What they also fail to account for, particularly in the earlier cohorts for their thimerosal exposure table (Table 1) is the 1982 recommendation for Hepatitis B vaccine for infants and contained thimerosal. In other words, their Table 1 is even more wrong and skews the mercury exposure higher for later birth cohorts. So on to their other results:
In Figure 2 we plotted the average mercury dose per child in comparison to the prevalence of autism per 100,000 children for successive birth cohorts (birth cohorts: 1981 through 1985 and 1990 through 1996). Figure 2 shows that as the prevalence of autism increased from the birth cohorts from the late 1980s through the early 1990s a corresponding increase in the average mercury dose per child occurred. A maximum occurred in the birth cohort of 1993 in both the average mercury dose per child and the prevalence of autism. A decrease in both the prevalence of autism and the average mercury dose per child occurred from 1993 through 1996.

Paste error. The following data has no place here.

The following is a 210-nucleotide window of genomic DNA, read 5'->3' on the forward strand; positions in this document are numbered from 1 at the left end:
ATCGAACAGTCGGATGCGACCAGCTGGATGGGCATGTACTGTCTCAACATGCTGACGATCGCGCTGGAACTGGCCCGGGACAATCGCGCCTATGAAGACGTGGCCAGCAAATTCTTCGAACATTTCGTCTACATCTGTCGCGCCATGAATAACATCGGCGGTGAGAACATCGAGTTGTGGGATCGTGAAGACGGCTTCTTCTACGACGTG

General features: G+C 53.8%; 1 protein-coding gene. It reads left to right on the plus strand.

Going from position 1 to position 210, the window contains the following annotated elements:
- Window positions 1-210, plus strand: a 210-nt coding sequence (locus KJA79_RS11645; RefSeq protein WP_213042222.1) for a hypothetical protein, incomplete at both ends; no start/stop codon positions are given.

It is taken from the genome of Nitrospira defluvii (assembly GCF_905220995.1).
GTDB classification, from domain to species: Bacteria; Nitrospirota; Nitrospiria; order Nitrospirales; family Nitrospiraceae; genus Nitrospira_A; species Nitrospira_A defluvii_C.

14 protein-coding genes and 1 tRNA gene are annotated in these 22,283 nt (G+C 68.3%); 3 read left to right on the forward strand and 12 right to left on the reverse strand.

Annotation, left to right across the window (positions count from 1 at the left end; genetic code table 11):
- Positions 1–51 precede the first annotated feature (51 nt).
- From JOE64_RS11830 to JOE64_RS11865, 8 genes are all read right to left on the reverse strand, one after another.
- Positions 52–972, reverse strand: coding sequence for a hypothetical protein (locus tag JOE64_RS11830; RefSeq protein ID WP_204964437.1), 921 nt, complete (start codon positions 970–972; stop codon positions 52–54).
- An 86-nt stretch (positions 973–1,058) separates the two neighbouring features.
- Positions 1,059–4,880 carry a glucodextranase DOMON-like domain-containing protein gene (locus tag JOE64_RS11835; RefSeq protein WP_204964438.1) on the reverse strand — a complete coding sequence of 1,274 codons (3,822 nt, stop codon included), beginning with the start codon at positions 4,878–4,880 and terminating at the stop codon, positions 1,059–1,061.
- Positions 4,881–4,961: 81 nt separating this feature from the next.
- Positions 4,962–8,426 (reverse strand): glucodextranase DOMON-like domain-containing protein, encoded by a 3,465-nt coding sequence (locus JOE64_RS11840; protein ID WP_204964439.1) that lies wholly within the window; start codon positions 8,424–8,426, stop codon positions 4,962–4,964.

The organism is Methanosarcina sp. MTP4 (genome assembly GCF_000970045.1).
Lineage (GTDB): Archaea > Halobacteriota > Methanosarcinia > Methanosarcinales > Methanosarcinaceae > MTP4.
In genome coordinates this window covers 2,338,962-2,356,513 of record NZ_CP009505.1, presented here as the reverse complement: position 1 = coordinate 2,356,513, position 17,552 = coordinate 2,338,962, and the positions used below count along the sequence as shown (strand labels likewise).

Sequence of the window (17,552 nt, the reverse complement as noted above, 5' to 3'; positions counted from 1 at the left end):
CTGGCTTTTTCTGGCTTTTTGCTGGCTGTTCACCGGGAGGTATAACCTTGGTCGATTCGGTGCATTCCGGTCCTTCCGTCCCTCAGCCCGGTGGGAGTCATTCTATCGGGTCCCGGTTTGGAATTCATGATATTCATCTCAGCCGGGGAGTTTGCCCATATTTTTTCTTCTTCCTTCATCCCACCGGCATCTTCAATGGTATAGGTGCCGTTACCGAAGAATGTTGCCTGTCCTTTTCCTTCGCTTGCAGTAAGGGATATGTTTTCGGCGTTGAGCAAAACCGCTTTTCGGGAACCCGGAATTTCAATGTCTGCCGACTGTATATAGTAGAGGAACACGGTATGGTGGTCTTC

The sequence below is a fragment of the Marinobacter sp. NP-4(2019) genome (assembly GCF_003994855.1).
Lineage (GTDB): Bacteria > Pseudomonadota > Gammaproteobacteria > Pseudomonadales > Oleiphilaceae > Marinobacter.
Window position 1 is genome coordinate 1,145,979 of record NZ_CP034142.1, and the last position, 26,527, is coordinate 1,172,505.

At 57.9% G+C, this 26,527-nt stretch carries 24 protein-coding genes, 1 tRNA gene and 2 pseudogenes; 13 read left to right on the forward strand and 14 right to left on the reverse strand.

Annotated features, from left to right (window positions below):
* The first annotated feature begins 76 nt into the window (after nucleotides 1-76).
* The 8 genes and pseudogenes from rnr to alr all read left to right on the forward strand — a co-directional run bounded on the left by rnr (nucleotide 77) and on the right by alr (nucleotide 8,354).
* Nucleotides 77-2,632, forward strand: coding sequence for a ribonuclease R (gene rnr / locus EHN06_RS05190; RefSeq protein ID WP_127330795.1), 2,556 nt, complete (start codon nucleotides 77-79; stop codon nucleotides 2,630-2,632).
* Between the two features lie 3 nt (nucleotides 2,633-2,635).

This is best described by showing you Figure 2:
If their data crunching wasn't bad enough, they seem to happily torture them graphically. As you can see, they omitted the years 1986-1989 (with no reasoning) but still presented the gap as continuous data. You just don't do that, plain and simple so at best, they are buffoons and at worst, liars. They also claim that the prevalence of autism concomitantly decreased with thimerosal exposure. No, no and no; autism prevalence did not decrease, anyone reading this knows that and their thimerosal exposure estimates are rubbish to begin with. As for Figure 3:
Figure 3 shows the number of doses of primary pediatric measles-containing vaccine in comparison to the prevalence of autism for each birth cohort examined (birth cohorts: 1982, 1985, and 1991 through 1996). This figure shows that there was a potential correlation between increasing doses of primary pediatric measles-containing vaccine and an increasing prevalence of autism during the 1980s. We determined that the slope of the line was 4831, and the linear regression coefficient for the line was 0.91.